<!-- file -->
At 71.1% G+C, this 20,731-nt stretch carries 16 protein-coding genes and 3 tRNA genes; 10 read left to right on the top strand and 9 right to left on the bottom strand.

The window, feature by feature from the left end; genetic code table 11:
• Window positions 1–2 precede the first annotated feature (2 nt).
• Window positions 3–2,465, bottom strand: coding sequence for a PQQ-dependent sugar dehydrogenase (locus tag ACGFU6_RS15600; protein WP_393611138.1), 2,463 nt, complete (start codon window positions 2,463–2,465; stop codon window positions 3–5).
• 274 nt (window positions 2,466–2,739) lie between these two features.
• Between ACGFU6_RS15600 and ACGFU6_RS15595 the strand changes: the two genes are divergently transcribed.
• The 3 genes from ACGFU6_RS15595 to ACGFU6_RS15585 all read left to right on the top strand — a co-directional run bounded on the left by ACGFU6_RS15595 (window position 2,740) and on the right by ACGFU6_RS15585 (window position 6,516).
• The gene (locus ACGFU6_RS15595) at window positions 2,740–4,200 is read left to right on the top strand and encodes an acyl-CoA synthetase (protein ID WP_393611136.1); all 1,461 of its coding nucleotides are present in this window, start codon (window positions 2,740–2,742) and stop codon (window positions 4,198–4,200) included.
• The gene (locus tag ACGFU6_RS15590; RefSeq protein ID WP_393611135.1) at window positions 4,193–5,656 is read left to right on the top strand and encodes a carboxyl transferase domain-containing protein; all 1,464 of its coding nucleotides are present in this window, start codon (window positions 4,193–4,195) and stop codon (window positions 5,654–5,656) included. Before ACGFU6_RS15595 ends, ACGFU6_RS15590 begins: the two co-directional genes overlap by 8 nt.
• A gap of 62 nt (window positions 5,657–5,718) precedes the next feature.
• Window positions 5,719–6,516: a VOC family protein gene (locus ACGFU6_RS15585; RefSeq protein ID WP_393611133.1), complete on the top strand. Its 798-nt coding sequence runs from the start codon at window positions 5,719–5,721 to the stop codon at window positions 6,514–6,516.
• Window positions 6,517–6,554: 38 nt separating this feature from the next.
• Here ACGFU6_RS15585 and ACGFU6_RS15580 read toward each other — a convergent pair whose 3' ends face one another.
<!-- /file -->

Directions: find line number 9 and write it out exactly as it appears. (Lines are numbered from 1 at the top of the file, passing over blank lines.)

• The gene (locus tag ACGFU6_RS15590; RefSeq protein ID WP_393611135.1) at window positions 4,193–5,656 is read left to right on the top strand and encodes a carboxyl transferase domain-containing protein; all 1,464 of its coding nucleotides are present in this window, start codon (window positions 4,193–4,195) and stop codon (window positions 5,654–5,656) included. Before ACGFU6_RS15595 ends, ACGFU6_RS15590 begins: the two co-directional genes overlap by 8 nt.